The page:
Talking Allergies

Reacting to some fish but not others?
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Author:  Alison's Mom [ Mon Oct 12, 2009 12:29 am ]
Post subject:  Reacting to some fish but not others?

My DS who is 3 loves salmon and has eaten it quite often with no problems at all (fresh, not canned). He has also eaten other types of fish, including sablefish and probably halibut. Tonight, I gave him a piece of imitation crab meat, which is likely made of pollack, and he had a reaction with hives and vomiting. I know that the imitation crab meat is processed and contains red food colouring, and could be cross contaminated with real crab meat, or other substances. I'm trying to pinpoint the allergy - whether it's the actual pollack, some sort of processing agent, or cross contamination. I'm 99% sure he's had red food colouring with no reaction, but I guess there could be different types? I honestly can't remember if we have given him shellfish or mollusks, as it's not something we eat often, but I don't think we have. Anyone have experience or info on this?

For what it's worth, I have personally had 3 reactions to fish/shellfish in my life, too, but with many many other times where I've eaten it with no incident. I seem to react when I've had shellfish, then a few days later, regular fish, and it's the combination or just too much of it in my system?

Author:  BC2007 [ Mon Oct 12, 2009 3:02 pm ]
Post subject:  Re: Reacting to some fish but not others?

I know the imitation crab we buy has egg in it, could that be the problem?

Author:  Alison's Mom [ Mon Oct 12, 2009 11:26 pm ]
Post subject:  Re: Reacting to some fish but not others?

Thanks so much for that. I'm really really hoping it was egg, as that's something he was already allergic to, and hopefully we don't have to avoid fish, shellfish, or red food colouring!

Author:  BC2007 [ Tue Oct 13, 2009 9:37 am ]
Post subject:  Re: Reacting to some fish but not others?

I found this on the processing of imitation crabmeat. I'm sure each company has slightly different practices but hopefully this helps.

The processing of imitation crabmeat begins with the skinning and boning of the fish. Then the meat is minced and rinsed, and the water is leached out. This creates a thick paste called surimi. The word means "minced fish" in Japanese, and the essential techniques for making it were developed in Japan over 800 years ago. Surimi is commonly used in Japan to make a type of fish ball or cake called kamaboko. In 1975, a method for processing imitation crabmeat from surimi was invented in Japan, and in 1983, American companies started production.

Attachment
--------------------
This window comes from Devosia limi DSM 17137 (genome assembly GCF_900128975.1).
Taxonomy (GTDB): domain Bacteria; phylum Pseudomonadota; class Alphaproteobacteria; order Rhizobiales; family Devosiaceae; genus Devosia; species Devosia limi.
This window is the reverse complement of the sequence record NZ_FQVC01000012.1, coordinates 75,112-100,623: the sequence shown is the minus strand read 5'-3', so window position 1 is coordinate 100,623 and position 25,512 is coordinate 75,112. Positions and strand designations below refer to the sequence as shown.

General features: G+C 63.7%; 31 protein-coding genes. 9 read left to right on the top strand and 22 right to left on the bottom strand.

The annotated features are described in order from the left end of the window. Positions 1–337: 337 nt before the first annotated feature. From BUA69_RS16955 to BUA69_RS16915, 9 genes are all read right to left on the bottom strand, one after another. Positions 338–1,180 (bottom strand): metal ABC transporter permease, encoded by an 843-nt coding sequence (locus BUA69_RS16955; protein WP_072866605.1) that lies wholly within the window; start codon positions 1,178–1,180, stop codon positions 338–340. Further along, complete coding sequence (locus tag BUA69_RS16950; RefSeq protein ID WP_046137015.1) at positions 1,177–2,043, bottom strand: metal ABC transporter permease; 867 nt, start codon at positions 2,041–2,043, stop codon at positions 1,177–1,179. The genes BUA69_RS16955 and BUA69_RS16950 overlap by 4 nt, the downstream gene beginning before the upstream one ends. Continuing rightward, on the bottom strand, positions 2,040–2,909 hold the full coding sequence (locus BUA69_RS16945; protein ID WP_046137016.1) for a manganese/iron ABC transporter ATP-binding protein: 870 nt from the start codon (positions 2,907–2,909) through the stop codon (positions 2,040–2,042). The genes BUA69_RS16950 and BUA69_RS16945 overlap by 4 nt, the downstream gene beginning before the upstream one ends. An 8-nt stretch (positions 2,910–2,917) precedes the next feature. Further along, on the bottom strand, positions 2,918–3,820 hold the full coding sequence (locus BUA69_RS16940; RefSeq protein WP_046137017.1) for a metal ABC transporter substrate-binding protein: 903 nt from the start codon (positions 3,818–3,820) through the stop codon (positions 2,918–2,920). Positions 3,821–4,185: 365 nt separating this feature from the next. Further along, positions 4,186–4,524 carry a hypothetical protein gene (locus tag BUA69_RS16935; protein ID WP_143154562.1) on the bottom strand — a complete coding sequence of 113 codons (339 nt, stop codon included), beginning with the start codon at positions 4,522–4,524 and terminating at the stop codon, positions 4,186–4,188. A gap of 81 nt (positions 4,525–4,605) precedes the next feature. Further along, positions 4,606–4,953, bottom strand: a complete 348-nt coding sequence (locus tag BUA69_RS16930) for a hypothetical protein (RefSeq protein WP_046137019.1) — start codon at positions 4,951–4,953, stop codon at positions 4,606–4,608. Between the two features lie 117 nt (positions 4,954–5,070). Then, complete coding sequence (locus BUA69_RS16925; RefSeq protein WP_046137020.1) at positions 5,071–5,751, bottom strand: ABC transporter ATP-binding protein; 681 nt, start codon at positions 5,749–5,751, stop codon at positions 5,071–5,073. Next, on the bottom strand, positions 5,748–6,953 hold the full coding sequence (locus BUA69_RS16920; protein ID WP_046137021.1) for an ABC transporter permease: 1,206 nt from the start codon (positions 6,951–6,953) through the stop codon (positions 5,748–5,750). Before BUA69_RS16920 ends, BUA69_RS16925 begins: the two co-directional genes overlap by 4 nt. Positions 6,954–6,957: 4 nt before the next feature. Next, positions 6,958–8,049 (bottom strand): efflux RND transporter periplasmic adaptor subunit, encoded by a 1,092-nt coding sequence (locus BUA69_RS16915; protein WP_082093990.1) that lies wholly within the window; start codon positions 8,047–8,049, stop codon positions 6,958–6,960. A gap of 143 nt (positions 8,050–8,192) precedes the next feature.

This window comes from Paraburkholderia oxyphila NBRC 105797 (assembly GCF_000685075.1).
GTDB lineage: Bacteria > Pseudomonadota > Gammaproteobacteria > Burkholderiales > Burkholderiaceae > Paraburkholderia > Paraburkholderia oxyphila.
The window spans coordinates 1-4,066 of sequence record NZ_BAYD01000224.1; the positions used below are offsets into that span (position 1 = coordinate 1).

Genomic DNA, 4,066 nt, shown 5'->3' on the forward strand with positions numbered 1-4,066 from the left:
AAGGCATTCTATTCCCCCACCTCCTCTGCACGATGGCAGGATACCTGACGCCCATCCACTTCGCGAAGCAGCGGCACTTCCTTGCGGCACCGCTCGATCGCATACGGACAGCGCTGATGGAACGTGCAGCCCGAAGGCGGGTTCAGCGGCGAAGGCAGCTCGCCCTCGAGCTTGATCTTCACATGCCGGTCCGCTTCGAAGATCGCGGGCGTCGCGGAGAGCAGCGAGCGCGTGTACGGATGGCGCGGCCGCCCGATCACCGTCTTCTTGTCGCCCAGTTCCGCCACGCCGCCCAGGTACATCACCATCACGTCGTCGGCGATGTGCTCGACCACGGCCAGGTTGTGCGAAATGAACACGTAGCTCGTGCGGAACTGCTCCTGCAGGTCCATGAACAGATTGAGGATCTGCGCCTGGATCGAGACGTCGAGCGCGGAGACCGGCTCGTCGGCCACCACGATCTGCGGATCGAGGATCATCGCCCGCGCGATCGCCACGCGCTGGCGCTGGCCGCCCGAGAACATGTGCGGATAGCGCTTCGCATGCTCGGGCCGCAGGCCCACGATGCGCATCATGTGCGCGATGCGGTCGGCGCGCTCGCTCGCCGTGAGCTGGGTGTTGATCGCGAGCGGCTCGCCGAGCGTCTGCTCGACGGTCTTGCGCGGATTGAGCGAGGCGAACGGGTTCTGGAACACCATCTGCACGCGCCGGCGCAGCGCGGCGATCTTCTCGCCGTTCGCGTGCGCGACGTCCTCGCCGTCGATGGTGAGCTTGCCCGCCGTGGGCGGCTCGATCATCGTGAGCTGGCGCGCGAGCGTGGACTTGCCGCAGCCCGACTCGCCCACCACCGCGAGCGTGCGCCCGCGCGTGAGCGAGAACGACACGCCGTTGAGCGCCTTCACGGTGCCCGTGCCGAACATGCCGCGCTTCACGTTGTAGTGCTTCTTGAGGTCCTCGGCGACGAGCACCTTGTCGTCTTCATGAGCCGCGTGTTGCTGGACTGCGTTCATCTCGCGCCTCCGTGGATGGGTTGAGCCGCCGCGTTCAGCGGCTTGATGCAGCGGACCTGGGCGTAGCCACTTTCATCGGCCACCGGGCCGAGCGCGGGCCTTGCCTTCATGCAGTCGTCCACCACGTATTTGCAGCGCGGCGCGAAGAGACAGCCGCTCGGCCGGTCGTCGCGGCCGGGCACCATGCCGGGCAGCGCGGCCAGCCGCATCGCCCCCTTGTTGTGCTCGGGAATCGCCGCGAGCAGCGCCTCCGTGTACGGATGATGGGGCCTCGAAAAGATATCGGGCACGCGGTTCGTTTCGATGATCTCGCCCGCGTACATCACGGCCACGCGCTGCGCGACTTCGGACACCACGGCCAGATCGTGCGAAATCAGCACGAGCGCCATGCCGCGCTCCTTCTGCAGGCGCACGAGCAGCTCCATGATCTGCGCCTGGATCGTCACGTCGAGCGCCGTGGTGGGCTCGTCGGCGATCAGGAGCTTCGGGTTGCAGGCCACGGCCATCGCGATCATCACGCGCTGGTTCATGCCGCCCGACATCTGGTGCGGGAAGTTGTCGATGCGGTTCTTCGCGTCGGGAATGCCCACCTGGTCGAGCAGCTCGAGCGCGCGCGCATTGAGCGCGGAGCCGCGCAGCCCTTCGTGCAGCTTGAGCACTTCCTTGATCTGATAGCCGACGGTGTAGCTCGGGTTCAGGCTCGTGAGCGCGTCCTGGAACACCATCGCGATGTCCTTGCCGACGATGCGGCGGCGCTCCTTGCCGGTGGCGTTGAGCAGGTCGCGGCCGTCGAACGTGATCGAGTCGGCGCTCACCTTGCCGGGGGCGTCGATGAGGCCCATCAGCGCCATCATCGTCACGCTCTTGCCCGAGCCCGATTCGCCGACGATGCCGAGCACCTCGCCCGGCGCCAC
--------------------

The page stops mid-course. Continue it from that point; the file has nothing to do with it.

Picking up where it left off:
Many ingredients are added to the surimi to give it a stable form, appealing texture, and crab-like flavor. Sugar, sorbitol, wheat or tapioca starch, egg whites, and vegetable or soybean oil can all help improve the form of the surimi. Natural and artificial crab flavorings are added, and some of these flavorings are made from real crab or from boiled shells. Carmine, caramel, paprika, and annatto extract are often used to make the crab's red, orange, or pink coloring. Imitation crab is cooked, which helps set the surimi and give it the final texture and appearance. Nutritionally speaking, surimi is not that different from real crab, although it is lower in cholesterol.

Author:  Alison's Mom [ Mon Oct 19, 2009 5:35 pm ]
Post subject:  Re: Reacting to some fish but not others?

Thanks so much. I googled it and also found two websites with ingredient information that both mentioned egg or egg white. I am certain that is what the reaction was all about. I also mentioned it to our allergist (whom we went to see for my DD's sesame reaction) who was surprised that imitation crab meat has egg!

Author:  Bon [ Sun Oct 25, 2009 1:16 pm ]
Post subject:  Re: Reacting to some fish but not others?

Please look carefully at the possibility of sulfite allergy. Fish and fish products are often packed in metabisulfites on the boat, at the dock and in the cannery as a preservative. Lack of marking is pervasive. Seafood from overseas and seafood caught in hot weather is particularly suspect. Your child's symptoms are highly typical of sulfite reaction. It took me many years in the 1980s to figure out that my "seafood" allergy was from the unmarked sulfites.

Author:  Alison's Mom [ Wed Oct 28, 2009 12:35 am ]
Post subject:  Re: Reacting to some fish but not others?

Thanks. From what little I know about sulphite allergies, I don't think he is because he regularly eats other foods containing sulphites with no incidence. I'll watch out for it, though. I'm 99.9% sure it was the egg.

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